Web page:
European Research Council 2013
Antoine Gloria: "I wish to provide mathematical tools to the community of physics researchers"
Antoine Gloria © Inria
For Antoine Gloria, bringing the benefit of mathematics to the physical sciences is more than just a passion: it's a calling. His work in the area of composite materials, which is supported jointly by Université Libre de Bruxelles (ULB) and Inria Lille, led to his being awarded the Starting Grant in 2013 by the European Research Council (ERC).
What does the project that you presented to the ERC consist of?
Antoine Gloria : The project is called QUANTHOM, which is short for quantitative method in stochastic homogenization. The aim is to develop mathematical tools to allow for more realistic modelling of composite materials, in particular when they are subjected to physical deformation (stretching, compression, shearing, etc.) Initially, I will examine the behaviour of the materials at the microscopic level, in order to establish the mathematical laws that govern them at the macroscopic level. This change of scale is called the principle of homogenisation. The materials are composed of microscopic patterns which are repeated randomly (or "stochastically"). Modelling their behaviour is therefore naturally more complex than with materials that have identical patterns. To get around this, I am going to rely on probability theory, statistical physics, and on the analysis of partial derivatives equations: a combination which should yield innovative results.
This project will not be merely theoretical: the study should also shed light on the non-linear elasticity of rubber. Finally, I am going to take on the problems posed by changes of scale to much larger levels of observation, like oil extraction according to the geological environment, for example.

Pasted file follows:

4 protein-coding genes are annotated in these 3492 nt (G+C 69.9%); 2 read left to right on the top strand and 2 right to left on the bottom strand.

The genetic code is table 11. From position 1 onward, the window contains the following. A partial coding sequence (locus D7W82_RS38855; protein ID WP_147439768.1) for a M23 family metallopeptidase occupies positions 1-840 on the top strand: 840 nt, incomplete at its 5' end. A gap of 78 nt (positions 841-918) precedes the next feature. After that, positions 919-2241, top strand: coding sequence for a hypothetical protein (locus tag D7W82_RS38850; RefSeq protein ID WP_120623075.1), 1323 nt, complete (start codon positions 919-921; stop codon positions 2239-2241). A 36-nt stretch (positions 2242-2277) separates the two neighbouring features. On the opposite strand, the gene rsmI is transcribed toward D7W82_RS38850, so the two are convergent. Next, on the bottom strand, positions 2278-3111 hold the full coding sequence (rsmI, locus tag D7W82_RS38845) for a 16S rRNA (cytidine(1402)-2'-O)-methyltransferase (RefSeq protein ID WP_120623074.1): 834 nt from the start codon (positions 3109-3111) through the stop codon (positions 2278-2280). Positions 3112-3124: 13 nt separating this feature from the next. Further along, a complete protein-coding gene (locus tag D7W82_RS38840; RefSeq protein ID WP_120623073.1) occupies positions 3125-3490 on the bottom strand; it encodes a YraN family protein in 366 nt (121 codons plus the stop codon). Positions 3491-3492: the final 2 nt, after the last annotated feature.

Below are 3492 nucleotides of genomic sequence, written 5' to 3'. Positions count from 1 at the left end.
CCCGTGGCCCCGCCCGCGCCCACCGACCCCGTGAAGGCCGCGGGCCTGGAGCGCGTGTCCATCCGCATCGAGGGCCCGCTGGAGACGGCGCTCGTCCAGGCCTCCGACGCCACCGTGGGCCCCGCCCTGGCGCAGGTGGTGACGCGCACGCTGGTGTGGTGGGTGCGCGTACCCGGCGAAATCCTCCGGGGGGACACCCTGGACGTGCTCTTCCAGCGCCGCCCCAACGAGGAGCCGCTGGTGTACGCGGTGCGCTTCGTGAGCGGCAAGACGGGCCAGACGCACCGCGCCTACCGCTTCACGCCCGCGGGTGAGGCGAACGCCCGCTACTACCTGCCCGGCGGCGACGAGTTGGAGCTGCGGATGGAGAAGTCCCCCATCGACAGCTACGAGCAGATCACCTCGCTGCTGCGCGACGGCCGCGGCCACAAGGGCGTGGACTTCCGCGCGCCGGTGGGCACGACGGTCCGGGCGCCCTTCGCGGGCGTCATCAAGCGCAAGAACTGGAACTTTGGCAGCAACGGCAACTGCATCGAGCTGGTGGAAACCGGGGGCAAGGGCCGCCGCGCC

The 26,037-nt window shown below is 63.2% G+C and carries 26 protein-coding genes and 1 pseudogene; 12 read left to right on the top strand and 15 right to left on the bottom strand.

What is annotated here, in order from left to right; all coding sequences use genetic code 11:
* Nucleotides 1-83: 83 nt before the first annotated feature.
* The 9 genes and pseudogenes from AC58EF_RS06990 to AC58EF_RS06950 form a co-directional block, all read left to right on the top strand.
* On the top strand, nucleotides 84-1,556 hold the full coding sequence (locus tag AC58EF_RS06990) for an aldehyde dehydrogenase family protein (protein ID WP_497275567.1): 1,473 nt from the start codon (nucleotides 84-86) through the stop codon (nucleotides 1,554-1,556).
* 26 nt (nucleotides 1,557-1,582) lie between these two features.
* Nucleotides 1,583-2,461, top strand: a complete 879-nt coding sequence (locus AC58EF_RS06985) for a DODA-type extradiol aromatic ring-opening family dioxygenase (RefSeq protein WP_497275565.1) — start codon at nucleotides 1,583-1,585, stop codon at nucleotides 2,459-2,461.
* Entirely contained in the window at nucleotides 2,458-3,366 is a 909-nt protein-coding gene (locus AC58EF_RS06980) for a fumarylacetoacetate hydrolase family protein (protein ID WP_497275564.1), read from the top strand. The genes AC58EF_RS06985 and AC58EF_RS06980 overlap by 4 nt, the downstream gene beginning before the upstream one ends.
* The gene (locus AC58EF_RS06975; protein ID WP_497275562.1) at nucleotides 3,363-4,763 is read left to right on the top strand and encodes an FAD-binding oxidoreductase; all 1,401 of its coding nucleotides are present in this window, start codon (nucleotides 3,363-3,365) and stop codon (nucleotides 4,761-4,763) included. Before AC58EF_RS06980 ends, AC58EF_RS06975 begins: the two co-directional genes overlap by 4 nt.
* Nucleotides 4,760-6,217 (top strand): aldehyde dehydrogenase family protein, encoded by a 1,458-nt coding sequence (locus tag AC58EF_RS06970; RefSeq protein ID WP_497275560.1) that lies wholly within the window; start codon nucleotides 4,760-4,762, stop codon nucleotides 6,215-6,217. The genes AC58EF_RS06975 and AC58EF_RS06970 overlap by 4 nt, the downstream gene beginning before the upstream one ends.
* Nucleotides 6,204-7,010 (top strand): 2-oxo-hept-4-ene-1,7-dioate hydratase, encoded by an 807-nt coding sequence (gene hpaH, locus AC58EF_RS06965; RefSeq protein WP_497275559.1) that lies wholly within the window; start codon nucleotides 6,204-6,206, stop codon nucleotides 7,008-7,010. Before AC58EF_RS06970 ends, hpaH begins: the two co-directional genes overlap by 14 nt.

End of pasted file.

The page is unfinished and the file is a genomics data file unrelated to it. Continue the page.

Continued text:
I wish to provide mathematical tools to the community of physics researchers
The study of rubber is central to your project, why?
Antoine Gloria : Since at the microscopic level rubber is composed of chains of polymers linked to each other randomly, it is a material that fits in perfectly with my project. I learned about this material while working for Hutchinson, which is a world leader in the field. Hutchinson's research teams were developing very refined methods of calculation to simulate the behaviour of rubber. However, I noticed that the composition law they were using was itself very simple, which left room for improvement in the quality of their calculations. Straight away, I saw this as an interesting challenge, because understanding how things work from a mathematical point of view is simply part of my nature. I need that understanding to grasp the physical behaviour of the objects I study.
What does the award mean for you?
Antoine Gloria : I got a lot out of this prize even before winning it! Before I could submit an entry, I had to take a step back and think about what I wanted to do, that helped me to formalise my project. Beyond just the pride of winning, the grant will provide me with funding for a project based at two locations: ULB and Inria Lille, incorporating QUANTHOM, but also with a bearing on larger issues in the area of mathematical methods for the physical sciences. It will provide me with the support of four PhD students and an engineer for two years. I would also like to be able to host one guest per month, for one week, in Lille or Brussels, to create a centre of expertise on these subjects and take advantage of fresh perspectives on our work.
2002: Graduate of the École Polytechnique
2004-2007: PhD conferred by ENPC (Ecole Nationale des Ponts et Chaussées) and Université Paris Est
2008-2012: Researcher at Inria Lille
Since 2011: Manager of the SIMPAF project at Inria Lille
Since 2012: Senior lecturer in the Mathematics Faculty of Université Libre de Bruxelles
*(within Joint Research Unit 8524 CNRS-Lille1, Paul Painlevé Laboratory)
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